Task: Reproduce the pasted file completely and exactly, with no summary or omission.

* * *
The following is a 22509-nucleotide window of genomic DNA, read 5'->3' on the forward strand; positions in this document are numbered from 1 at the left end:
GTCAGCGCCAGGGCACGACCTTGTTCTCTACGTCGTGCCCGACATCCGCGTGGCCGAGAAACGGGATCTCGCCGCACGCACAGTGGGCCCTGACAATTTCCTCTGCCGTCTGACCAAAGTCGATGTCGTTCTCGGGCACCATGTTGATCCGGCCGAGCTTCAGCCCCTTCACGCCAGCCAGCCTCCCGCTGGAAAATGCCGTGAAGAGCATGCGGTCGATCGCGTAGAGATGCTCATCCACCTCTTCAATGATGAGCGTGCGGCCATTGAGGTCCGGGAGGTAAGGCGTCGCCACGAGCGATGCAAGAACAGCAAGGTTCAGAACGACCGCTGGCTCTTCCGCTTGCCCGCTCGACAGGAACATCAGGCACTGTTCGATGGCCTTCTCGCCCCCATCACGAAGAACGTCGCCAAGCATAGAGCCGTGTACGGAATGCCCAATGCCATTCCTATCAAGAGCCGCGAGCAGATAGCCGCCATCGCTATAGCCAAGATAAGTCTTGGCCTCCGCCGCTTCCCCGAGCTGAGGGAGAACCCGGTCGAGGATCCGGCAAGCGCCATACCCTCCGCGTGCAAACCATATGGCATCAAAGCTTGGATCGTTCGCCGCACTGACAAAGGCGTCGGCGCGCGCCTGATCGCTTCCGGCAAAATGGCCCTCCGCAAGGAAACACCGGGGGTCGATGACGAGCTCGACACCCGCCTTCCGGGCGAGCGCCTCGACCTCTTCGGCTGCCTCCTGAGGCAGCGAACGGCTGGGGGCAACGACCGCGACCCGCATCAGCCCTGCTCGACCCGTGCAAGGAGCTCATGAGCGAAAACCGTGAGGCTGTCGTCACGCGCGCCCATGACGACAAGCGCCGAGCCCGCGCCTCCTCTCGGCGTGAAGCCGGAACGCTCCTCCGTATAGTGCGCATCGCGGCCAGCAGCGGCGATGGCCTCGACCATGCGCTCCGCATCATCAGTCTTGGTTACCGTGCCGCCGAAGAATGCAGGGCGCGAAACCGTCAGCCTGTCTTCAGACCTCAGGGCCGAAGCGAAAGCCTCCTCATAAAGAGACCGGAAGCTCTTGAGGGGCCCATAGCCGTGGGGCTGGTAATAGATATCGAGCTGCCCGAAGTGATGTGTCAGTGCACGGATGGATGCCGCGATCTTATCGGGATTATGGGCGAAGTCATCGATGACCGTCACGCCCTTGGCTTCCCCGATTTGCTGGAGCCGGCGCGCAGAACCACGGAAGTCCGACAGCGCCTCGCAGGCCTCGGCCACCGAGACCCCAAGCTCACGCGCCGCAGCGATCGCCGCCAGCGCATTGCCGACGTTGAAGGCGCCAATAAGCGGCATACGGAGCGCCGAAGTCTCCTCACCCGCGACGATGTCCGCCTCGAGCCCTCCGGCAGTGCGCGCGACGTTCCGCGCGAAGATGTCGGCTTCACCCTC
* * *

The following is a 22509-nucleotide window of genomic DNA, read 5'->3' on the forward strand; positions in this document are numbered from 1 at the left end:
GTCAGCGCCAGGGCACGACCTTGTTCTCTACGTCGTGCCCGACATCCGCGTGGCCGAGAAACGGGATCTCGCCGCACGCACAGTGGGCCCTGACAATTTCCTCTGCCGTCTGACCAAAGTCGATGTCGTTCTCGGGCACCATGTTGATCCGGCCGAGCTTCAGCCCCTTCACGCCAGCCAGCCTCCCGCTGGAAAATGCCGTGAAGAGCATGCGGTCGATCGCGTAGAGATGCTCATCCACCTCTTCAATGATGAGCGTGCGGCCATTGAGGTCCGGGAGGTAAGGCGTCGCCACGAGCGATGCAAGAACAGCAAGGTTCAGAACGACCGCTGGCTCTTCCGCTTGCCCGCTCGACAGGAACATCAGGCACTGTTCGATGGCCTTCTCGCCCCCATCACGAAGAACGTCGCCAAGCATAGAGCCGTGTACGGAATGCCCAATGCCATTCCTATCAAGAGCCGCGAGCAGATAGCCGCCATCGCTATAGCCAAGATAAGTCTTGGCCTCCGCCGCTTCCCCGAGCTGAGGGAGAACCCGGTCGAGGATCCGGCAAGCGCCATACCCTCCGCGTGCAAACCATATGGCATCAAAGCTTGGATCGTTCGCCGCACTGACAAAGGCGTCGGCGCGCGCCTGATCGCTTCCGGCAAAATGGCCCTCCGCAAGGAAACACCGGGGGTCGATGACGAGCTCGACACCCGCCTTCCGGGCGAGCGCCTCGACCTCTTCGGCTGCCTCCTGAGGCAGCGAACGGCTGGGGGCAACGACCGCGACCCGCATCAGCCCTGCTCGACCCGTGCAAGGAGCTCATGAGCGAAAACCGTGAGGCTGTCGTCACGCGCGCCCATGACGACAAGCGCCGAGCCCGCGCCTCCTCTCGGCGTGAAGCCGGAACGCTCCTCCGTATAGTGCGCATCGCGGCCAGCAGCGGCGATGGCCTCGACCATGCGCTCCGCATCATCAGTCTTGGTTACCGTGCCGCCGAAGAATGCAGGGCGCGAAACCGTCAGCCTGTCTTCAGACCTCAGGGCCGAAGCGAAAGCCTCCTCATAAAGAGACCGGAAGCTCTTGAGGGGCCCATAGCCGTGGGGCTGGTAATAGATATCGAGCTGCCCGAAGTGATGTGTCAGTGCACGGATGGATGCCGCGATCTTATCGGGATTATGGGCGAAGTCATCGATGACCGTCACGCCCTTGGCTTCCCCGATTTGCTGGAGCCGGCGCGCAGAACCACGGAAGTCCGACAGCGCCTCGCAGGCCTCGGCCACCGAGACCCCAAGCTCACGCGCCGCAGCGATCGCCGCCAGCGCATTGCCGACGTTGAAGGCGCCAATAAGCGGCATACGGAGCGCCGAAGTCTCCTCACCCGCGACGATGTCCGCCTCGAGCCCTCCGGCAGTGCGCGCGACGTTCCGCGCGAAGATGTCGGCTTCACCCTC